The borough’s crime statistics hit an important milestone this year.
“This year, for the second straight year, the number of murders in the Bronx was lower than 100, a level of success in policing this borough had not seen since the early 1960s,” said Borough President Ruben Diaz Jr. in a statement.
“This would not be possible without a deeply committed, highly professional police force like the NYPD, working hand-in-hand with the citizens of our borough and our city”
In addition to the good news across the borough in 2014, there were a few significant improvements locally in the year-end reports from the 45th and 49th precincts.
Overall crime in the four-five was up just slightly in 2014—2.5 percent, said commanding officer Captain James McGeown, but crime in the precinct is still down about 10 percent in the past three years.
A big part of the overall uptick was attributed to a rise in identity theft and scams, said McGeown.
The precinct saw a 54 percent increase in identity theft and fraud (there were 56 cases this year), and reports of scams were up 300 percent (28 in 2014 vs. 7 in 2013.)
The crime prevention and community affairs officers have been working hard to spread the message to residents, who should take care protect their personal information.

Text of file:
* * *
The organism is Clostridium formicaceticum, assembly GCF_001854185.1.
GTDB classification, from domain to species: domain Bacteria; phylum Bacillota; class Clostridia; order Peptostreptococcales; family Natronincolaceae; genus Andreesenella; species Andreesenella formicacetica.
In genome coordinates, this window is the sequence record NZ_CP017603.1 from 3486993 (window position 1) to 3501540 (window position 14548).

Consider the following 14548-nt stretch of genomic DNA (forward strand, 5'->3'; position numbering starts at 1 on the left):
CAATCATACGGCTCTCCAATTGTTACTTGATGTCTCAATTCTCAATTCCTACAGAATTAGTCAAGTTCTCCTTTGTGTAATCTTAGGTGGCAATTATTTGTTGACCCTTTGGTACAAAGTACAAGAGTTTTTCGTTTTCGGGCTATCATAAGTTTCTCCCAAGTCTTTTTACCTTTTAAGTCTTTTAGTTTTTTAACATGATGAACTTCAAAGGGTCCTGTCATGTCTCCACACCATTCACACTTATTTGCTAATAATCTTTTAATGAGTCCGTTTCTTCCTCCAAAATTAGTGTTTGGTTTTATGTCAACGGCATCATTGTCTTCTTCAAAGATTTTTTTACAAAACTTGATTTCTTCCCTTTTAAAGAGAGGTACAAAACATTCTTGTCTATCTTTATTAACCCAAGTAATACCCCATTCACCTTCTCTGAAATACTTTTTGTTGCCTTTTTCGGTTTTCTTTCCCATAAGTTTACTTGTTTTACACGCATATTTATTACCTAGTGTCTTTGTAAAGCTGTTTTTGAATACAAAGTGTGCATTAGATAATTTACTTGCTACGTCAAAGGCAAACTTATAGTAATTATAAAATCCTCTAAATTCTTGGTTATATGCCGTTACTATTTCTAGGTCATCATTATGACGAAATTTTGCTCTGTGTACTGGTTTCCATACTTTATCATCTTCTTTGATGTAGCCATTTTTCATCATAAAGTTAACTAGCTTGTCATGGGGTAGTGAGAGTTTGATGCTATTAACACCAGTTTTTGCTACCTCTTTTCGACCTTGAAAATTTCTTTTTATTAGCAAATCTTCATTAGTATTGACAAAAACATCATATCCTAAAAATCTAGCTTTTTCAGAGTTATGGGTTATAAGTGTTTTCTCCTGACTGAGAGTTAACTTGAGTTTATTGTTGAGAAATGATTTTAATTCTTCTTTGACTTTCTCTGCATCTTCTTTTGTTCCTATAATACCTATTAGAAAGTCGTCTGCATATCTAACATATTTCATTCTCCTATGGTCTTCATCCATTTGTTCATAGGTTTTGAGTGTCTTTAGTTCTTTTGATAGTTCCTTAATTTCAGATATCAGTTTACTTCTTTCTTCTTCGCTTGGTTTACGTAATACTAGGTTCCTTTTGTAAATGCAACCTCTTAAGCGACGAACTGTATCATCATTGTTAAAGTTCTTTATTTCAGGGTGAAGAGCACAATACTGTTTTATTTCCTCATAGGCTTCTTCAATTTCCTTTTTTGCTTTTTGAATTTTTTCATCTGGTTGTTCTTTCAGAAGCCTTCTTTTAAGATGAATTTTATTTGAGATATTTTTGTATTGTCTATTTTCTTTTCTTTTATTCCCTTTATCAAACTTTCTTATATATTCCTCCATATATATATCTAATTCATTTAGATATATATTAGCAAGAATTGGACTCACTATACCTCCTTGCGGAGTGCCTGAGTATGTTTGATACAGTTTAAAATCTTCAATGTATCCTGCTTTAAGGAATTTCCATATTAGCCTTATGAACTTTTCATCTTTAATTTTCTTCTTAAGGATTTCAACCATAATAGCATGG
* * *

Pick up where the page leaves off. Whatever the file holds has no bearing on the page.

“That’s something we address at almost every community meeting,” McGeown.
Theft of unattended property was also up about 19 percent, which McGeown attributes to the new malls. While people are shopping, people get distracted and put their purses and bags down.
While malls pose a new challenge for the precinct, an old problem has seen some improvements—car thefts were down about 17 percent this year.
“We’ve always had that as one of the major complaints,” said McGeown.
Burglaries were also down 10 percent, and there was one particular bright spot in this year’s numbers.
“There were no murders in the 45th Precinct,” said McGeown.
Overall crime in the 4-9 was down 7 percent in 2014, said commanding officer Captain Timothy McCormack.
But the decrease in overall crime over the past two year is more dramatic—31.9 percent.
The precinct did see an increase in the number of murders—from two to six. Half of the murders were domestic violence cases, two others were narcotics related.
“We’re looking at the underlying causes of domestic violence and drugs, and focusing on those two aspects,” said McCormack.
Car thefts were up about 20 percent this year, with the majority of cars stolen being Honda Accords and Civics.
The issue is not new, said McCormack, and it persists partially because the hospitals in the area create a transient community with many people coming and going.
“Vehicular crime is something we always have to work on,” said McCormack.
But the precinct saw significant decreases between 2013 and 2014 in the categories of robberies (210 vs. 179), felony assaults (218 vs. 183), and burglaries (232 vs. 190).
The precinct had some successes in the past year, said McCormack, and the officers will continue to work hard to bring down the number of crimes.
“Reducing violent crime is the objective of the command,” said McCormack. “One homicide is one too many.”